North American Network Operators Group

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Re: Private ASN suppression

  • From: Tony Mumm
  • Date: Tue May 16 12:54:23 2000

I'm not sure I am looking at this the right way, but:

It seems similar to confederations, but I'm not sure
the stripping method is adequate for becoming a transit AS.

I'm guessing that this was designed for something much

The only method I could see, is that a customer is multihomed
to the same AS.   The customer would not likely be able to 
obtain a AS from ARIN since they are fall under the same 
routing policy.  The provider could strip the fake AS, and
announce the prefix with their AS.


			|  AS   |
			| 64750 |
		       /         \
		      /           \
		     /             \
		--------	--------
		| AS X |	| AS X |
		|Site A|	|Site B|
		--------	--------
		    \               /
		     \ 		   /
		      \           /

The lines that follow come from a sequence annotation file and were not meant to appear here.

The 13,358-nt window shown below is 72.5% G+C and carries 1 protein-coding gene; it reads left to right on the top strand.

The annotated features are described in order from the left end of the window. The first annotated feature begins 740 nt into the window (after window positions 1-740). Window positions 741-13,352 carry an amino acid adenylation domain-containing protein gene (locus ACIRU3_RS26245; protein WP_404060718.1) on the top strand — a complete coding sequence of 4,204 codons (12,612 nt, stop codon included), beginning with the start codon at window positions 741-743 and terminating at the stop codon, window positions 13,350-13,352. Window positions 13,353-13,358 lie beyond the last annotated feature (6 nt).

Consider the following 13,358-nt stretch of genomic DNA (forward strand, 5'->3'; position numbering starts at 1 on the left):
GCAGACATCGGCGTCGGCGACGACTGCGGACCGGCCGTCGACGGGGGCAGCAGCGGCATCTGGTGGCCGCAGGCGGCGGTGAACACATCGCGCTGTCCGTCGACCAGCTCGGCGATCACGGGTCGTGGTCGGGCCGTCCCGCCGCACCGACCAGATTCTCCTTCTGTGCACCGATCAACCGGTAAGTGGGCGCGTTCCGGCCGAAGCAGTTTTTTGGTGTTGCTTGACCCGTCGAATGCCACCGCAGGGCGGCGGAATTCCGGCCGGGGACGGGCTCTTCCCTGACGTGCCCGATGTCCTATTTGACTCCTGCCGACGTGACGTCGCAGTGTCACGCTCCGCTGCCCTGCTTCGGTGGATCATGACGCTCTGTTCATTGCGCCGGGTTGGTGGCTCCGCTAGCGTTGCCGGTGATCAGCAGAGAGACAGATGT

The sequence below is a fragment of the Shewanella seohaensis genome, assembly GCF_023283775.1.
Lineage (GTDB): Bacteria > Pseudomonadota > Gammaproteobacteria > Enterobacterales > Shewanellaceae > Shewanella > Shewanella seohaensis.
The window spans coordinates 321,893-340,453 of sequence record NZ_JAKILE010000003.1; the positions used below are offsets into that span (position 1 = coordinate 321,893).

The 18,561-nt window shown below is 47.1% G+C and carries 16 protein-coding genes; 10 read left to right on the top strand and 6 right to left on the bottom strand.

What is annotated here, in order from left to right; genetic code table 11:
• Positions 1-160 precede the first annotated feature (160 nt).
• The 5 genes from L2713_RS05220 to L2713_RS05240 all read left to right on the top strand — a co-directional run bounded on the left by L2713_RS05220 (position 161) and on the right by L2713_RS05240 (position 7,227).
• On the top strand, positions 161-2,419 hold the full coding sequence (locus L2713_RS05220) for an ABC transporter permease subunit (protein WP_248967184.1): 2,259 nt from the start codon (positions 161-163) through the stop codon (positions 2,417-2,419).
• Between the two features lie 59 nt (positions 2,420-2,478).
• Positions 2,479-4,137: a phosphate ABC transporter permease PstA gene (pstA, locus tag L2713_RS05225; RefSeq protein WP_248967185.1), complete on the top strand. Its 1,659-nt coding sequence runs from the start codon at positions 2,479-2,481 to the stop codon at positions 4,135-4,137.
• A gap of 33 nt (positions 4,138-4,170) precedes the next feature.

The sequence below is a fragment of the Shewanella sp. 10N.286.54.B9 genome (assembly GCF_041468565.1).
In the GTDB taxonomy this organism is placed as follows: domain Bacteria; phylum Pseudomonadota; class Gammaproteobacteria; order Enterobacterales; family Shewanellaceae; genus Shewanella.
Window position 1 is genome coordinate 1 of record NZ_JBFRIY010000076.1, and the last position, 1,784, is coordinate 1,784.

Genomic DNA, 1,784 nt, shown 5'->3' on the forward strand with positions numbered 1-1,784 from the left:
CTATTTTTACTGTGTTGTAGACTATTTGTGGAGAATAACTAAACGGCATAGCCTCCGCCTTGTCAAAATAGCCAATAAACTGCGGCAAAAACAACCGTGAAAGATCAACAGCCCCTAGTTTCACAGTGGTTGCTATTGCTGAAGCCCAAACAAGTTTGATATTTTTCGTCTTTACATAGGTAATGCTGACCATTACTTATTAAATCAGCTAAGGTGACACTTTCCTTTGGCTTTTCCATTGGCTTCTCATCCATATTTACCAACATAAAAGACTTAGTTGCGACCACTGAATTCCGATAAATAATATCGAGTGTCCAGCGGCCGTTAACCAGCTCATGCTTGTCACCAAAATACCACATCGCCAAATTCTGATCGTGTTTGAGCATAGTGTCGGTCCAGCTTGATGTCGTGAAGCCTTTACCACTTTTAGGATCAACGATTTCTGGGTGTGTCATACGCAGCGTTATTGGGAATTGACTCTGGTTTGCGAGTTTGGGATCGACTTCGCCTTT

\         /
			|   The  |

AS 64750 announces <64750> up to AS X, AS x uses it to determine
routing policy.  At the edge, AS X will strip it and announce just
<X> to the Internet as a whole.  

AS 64750 would have some control over how the traffic would enter
their network.  This also gives them the mechinism for failover.

I've used this method before, but not in the same exact way.  In
that method, it was a smaller part of a CIDR allocation, so they
were aggregated into a larger block at the edge.  No reason for
the Internet to know about the topology when its all the same
AS anyway.

So, this is only really useful if the customer has their own

For cisco to support it...someone has to be using this feature...


 "Howard C. Berkowitz" <[email protected]>
>I'm trying to understand the problem being solved by the Cisco 
>private AS removal feature.  In particular, what advantages does it 
>offer over confederations, which would seem to do the same thing when 
>externally advertising customer routes?  Is there a performance 
>RFC1998-style multihoming with a private AS is a possible 
>application, I suppose, for any routes that are NOT marked with